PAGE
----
SACRAMENTO (CBSLA.com/AP) — California Gov. Jerry Brown signed legislation Tuesday that requires all school children to be vaccinated, according to officials.
Democratic Sens. Richard Pan of Sacramento and Ben Allen of Santa Monica introduced Senate Bill 277 after an outbreak of measles at Disneyland in December infected over 100 people in the U.S. and Mexico.
On Monday, the Senate reaffirmed the bill striking California's personal belief exemption for immunizations on a 24-14 vote.
California joins Mississippi and West Virginia as the only states with such strict requirements.
In a signing statement (PDF) released by his office, Brown acknowledged the hotly-contested debate surrounding the legislation.
"While it's true that no medical intervention is without risk, the evidence shows that immunization powerfully benefits and protects the community," said Brown.
Under SB 277, medical exemptions will still be granted to children with serious health issues.
Children whose parents refuse vaccination can try to obtain a medical exemption or be home-schooled. Otherwise, school-age children who currently claim a personal belief exemption will need to get fully vaccinated by kindergarten and seventh grade, the state's two vaccine checkpoints.
Los Angeles County Supervisor Sheila Kuehl hailed the bill, saying it will protect "our children and our communities from a host of entirely preventable communicable diseases."
Last week, Los Angeles Unified School District officials said they were behind SB 277's intent of "boosting vaccination rates through the state," adding that the requirement "will ensure a safer and healthier environment for our schools."
The measure has prompted the most heated legislative debate of the year with thousands of parents taking to social media and flooding the Capitol in recent weeks to oppose the bill at legislative hearings. They and some lawmakers say that the state is eliminating informed consent and trampling on parental rights.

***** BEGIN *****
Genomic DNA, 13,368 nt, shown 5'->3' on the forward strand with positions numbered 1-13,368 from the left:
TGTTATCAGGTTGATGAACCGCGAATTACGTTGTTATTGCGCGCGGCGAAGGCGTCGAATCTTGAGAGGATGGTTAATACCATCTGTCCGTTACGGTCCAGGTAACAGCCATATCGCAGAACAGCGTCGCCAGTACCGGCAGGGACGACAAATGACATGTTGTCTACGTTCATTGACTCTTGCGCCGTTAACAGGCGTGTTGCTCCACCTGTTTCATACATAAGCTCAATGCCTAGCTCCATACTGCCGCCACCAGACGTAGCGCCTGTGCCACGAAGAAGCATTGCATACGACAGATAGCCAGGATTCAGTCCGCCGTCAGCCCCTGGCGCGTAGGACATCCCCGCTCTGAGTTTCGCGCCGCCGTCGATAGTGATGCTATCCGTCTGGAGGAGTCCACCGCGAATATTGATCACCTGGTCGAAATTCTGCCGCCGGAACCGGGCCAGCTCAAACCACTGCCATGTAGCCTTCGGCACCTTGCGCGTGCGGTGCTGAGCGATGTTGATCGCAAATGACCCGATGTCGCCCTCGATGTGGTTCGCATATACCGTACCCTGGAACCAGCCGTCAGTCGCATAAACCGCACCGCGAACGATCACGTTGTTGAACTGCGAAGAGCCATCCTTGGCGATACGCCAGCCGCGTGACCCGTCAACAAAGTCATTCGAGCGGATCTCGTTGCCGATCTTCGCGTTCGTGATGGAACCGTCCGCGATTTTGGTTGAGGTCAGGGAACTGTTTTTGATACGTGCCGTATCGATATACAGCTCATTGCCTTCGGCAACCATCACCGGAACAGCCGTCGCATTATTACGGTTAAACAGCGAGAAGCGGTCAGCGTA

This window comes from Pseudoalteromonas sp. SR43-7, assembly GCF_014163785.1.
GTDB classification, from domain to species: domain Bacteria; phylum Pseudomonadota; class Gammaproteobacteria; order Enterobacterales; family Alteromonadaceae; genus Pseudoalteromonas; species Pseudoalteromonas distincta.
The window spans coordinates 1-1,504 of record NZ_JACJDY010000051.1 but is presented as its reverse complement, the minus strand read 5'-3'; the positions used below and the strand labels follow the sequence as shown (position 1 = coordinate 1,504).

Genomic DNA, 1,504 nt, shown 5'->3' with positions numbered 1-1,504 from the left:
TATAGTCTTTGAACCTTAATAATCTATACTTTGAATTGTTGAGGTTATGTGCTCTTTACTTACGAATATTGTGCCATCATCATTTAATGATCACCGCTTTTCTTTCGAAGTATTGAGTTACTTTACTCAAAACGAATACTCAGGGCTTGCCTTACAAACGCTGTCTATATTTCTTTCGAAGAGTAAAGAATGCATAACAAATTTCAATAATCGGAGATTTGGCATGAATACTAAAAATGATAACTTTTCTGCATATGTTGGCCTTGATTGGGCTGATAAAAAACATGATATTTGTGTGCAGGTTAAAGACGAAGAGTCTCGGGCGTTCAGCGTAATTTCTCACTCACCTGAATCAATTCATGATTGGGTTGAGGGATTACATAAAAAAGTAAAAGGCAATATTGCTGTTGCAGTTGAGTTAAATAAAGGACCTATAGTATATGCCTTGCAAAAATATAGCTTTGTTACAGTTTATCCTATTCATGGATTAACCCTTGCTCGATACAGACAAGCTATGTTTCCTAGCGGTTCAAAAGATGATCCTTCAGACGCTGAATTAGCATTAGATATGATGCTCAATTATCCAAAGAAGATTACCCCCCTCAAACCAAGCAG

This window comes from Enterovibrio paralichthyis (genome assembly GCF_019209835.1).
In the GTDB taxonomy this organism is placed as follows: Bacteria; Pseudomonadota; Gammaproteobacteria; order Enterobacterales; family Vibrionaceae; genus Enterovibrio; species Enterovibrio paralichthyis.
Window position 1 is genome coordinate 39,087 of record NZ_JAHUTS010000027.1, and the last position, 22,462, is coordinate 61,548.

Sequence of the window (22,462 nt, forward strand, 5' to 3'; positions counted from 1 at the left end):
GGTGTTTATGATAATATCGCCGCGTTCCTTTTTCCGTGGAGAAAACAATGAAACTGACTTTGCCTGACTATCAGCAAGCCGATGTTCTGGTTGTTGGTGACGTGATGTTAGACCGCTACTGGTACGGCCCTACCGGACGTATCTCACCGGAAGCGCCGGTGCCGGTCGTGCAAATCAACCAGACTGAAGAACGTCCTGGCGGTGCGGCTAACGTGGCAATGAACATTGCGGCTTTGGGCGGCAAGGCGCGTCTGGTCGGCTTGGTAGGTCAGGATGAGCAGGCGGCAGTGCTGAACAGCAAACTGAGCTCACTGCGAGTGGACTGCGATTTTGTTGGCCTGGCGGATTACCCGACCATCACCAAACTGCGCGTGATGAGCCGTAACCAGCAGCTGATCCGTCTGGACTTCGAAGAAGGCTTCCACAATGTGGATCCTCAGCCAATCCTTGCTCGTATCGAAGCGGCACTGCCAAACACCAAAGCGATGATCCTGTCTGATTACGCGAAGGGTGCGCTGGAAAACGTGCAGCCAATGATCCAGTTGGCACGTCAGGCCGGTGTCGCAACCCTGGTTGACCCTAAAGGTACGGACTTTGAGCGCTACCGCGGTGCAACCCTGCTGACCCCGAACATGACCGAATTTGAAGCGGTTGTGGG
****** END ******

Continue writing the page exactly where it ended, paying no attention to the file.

Christina Hillebrand with the group A Voice For Choice, which opposed SB 277, told KNX 1070 NEWSRADIO she remains confident the courts will strike down the legislation.
"Our California Constitution guarantees our children a right to a free and public education," said Hillebrand. "This takes that away unless you are willing to have vaccines forced upon your children."
Aliso Viejo mother, Melissa Floyd, says her 2-year-old daughter Serenity suffered inconsolable crying fits and silent seizures after being vaccinated.
"This is a life-changing event for so many families. This is not a casual decision for us," Floyd said. "We did vaccinate and here we are in a situation where she suffered those adverse reactions twice, and why is she being punished? Why are we being punished?"
Floyd says she will apply for a medical exemption on behalf of her daughter, but there are no guarantees she will receive one — especially since Serenity's pediatrician refuses to see her for a well-visit appointment because of her partially-vaccinated status.
"We are going to keep fighting this because we're confident this is unconstitutional," Floyd said.
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